You probably wouldn’t even get past “Let me drop 30 children off at your house” before the parent said, “Um, no way,” before you said, “Wait…let me finish.”
So what if we combined the two scenarios…but the person in charge where the children were being dropped off was a state-certified teacher?
Let’s take that a little further. What is the average cost of child care today? According to Care.com, the cost of child care for 1 child is $211 per week (Source: https://www.care.com/a/how-much-does-child-care-cost-1406091737. Accessed 4.13.2019). Multiplying that by 4 weeks results in $844 per month. (By the way, when Catholic schools lament the fact that parents can’t afford elementary school tuitions that range from $3,000 to $7,500 per year, $844 per month for 10 months is still more than that.
So how can homeschooling be so much less than child care? If, over 10 months, child care amounts to about $8,500 per year, and public school averages is over $10,000 a year, then what if the teacher played the role of the homeschooler, and taught 20 children per year for only $2,500 a year, or $250 per month? That would generate $50,000 for the teacher. Economies of scale could be created, and well-trained and energetic teachers could get together and offer multiple-child incentives. Perhaps these teachers could find each other at a reunion of sorts, and get together and decide, as Bill Gates and his friends did not so long ago with computing, to change the world of education, offering a “homeschooling” experience away from home, utilizing the power of technology, with funding from benefactors to cover the necessary infrastructure, allowing the price charged to the parent to over the operational cost of education.
The idea sounds great, doesn’t it? But then reality sets in. What provisions are made for liability. While Millennials want personalized attention, they also want safety. Because institutional educational environments have, sadly, become targets for violence, teachers now have to be trained in emergency lockdown procedures so that all precautions are taken to ensure the reasonable protection and maintenance of a safe environment. Millennials will be the first ones to sue if the unthinkable happens, even if protection plans are carried out, procedures are followed, equipment is utilized, and all training relative to safety is up to date.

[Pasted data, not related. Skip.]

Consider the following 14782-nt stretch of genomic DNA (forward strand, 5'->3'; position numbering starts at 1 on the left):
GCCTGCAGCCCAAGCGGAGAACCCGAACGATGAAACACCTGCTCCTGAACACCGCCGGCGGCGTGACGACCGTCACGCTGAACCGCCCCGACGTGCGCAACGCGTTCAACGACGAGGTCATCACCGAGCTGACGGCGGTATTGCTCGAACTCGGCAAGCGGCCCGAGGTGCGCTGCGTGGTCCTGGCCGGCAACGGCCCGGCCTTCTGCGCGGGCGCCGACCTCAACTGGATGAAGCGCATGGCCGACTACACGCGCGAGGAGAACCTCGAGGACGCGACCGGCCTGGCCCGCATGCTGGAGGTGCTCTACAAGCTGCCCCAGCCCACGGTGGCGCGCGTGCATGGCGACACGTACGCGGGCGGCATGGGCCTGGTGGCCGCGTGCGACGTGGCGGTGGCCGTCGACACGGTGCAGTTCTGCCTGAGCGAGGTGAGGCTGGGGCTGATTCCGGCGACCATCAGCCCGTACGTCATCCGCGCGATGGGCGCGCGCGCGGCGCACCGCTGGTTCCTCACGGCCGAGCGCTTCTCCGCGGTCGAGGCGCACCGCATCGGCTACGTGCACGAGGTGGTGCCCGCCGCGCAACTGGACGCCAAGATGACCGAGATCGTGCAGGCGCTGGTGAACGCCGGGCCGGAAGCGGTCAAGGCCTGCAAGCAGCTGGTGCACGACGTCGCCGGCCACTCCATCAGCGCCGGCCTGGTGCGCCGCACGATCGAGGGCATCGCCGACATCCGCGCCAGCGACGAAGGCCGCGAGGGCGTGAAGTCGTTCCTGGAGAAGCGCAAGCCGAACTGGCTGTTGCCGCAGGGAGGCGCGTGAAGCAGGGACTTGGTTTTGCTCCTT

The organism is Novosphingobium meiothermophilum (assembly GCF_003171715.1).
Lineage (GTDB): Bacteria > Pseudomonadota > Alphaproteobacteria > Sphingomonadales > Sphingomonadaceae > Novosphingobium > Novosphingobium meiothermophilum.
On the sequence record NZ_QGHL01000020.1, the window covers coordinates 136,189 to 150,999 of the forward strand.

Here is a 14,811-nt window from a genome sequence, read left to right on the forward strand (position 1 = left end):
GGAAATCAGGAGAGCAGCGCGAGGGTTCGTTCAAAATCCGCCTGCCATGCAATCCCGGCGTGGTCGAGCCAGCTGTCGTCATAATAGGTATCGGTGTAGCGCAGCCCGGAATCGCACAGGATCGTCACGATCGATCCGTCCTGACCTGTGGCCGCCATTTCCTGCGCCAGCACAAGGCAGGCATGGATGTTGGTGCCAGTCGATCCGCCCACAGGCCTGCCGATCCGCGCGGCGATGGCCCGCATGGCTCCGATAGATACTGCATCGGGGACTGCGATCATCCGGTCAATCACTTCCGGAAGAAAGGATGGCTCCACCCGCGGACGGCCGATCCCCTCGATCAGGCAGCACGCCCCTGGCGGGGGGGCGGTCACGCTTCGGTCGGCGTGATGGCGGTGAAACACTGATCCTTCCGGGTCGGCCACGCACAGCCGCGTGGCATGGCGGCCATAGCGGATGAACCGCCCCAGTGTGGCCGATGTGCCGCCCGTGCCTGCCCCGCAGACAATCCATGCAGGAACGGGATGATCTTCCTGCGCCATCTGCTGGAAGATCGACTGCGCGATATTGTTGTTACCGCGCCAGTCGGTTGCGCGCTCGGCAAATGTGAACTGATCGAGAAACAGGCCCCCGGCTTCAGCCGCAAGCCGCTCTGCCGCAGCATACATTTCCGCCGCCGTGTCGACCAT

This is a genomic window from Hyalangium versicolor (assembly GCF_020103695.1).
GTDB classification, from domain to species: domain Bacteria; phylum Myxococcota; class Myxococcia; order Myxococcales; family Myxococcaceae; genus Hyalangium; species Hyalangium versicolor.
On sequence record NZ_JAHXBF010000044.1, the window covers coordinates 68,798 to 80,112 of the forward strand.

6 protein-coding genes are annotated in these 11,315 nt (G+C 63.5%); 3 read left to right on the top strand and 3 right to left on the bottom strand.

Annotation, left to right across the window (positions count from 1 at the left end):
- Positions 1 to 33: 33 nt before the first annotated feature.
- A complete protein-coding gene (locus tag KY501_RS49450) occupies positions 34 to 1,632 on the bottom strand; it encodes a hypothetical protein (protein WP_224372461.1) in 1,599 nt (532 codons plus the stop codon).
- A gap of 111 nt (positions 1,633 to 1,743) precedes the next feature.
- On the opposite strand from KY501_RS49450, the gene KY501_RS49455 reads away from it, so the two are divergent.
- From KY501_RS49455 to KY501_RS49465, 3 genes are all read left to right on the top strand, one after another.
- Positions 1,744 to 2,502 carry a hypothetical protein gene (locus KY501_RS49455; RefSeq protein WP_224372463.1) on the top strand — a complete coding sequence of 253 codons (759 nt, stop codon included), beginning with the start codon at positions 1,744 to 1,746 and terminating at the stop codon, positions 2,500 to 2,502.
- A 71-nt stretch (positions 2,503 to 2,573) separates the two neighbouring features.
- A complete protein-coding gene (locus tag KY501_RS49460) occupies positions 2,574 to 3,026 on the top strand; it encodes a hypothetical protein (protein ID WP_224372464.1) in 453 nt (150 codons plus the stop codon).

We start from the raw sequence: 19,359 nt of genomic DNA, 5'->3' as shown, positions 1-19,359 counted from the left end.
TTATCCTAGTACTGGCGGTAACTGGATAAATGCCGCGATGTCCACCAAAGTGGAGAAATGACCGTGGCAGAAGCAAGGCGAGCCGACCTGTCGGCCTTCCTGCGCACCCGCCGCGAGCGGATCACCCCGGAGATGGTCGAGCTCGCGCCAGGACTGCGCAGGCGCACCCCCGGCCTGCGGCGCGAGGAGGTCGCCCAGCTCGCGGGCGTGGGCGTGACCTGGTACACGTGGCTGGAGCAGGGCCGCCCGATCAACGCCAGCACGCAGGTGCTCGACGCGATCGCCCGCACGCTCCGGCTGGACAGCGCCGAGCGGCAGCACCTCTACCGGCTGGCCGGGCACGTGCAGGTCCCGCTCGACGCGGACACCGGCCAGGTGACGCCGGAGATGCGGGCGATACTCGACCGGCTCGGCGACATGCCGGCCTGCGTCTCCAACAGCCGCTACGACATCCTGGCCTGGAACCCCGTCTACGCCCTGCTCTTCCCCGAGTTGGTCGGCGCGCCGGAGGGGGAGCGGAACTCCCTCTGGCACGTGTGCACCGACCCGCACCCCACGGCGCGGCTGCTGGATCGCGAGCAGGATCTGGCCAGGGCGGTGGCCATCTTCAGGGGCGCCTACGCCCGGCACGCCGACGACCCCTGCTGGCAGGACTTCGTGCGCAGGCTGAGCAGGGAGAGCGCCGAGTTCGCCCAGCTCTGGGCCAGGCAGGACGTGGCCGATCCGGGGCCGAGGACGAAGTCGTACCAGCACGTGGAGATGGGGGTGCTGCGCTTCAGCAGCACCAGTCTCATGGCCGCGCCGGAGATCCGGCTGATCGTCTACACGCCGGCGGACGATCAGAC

So let’s go back to that cost that’s less than the public school, and even less than childcare. What would you rather hear…that a service cost $211 per week, or that it costs $8,500 per year? What if the educational service cost $150/week? That’s still a savings. Since children are in school about 30 hours per week (5 days a week, 6 hours a day), that’s about $5 an hour.
Interestingly, that’s what many faith-based elementary schools charge for tuition. Unfortunately, benefactors don’t pay for the infrastructure and schools receive push-back when the use of technology is required. While Generation X was considered to be the “Me” generation, and schools were dealing with “My kid,” the prevailing thought was that every student was unique, and what might be applicable to one might not be appropriate for another. Millennials, however, expect immediate resolution to situations, and if it’s not resolved to their satisfaction, they’ll share their dissatisfaction with the world.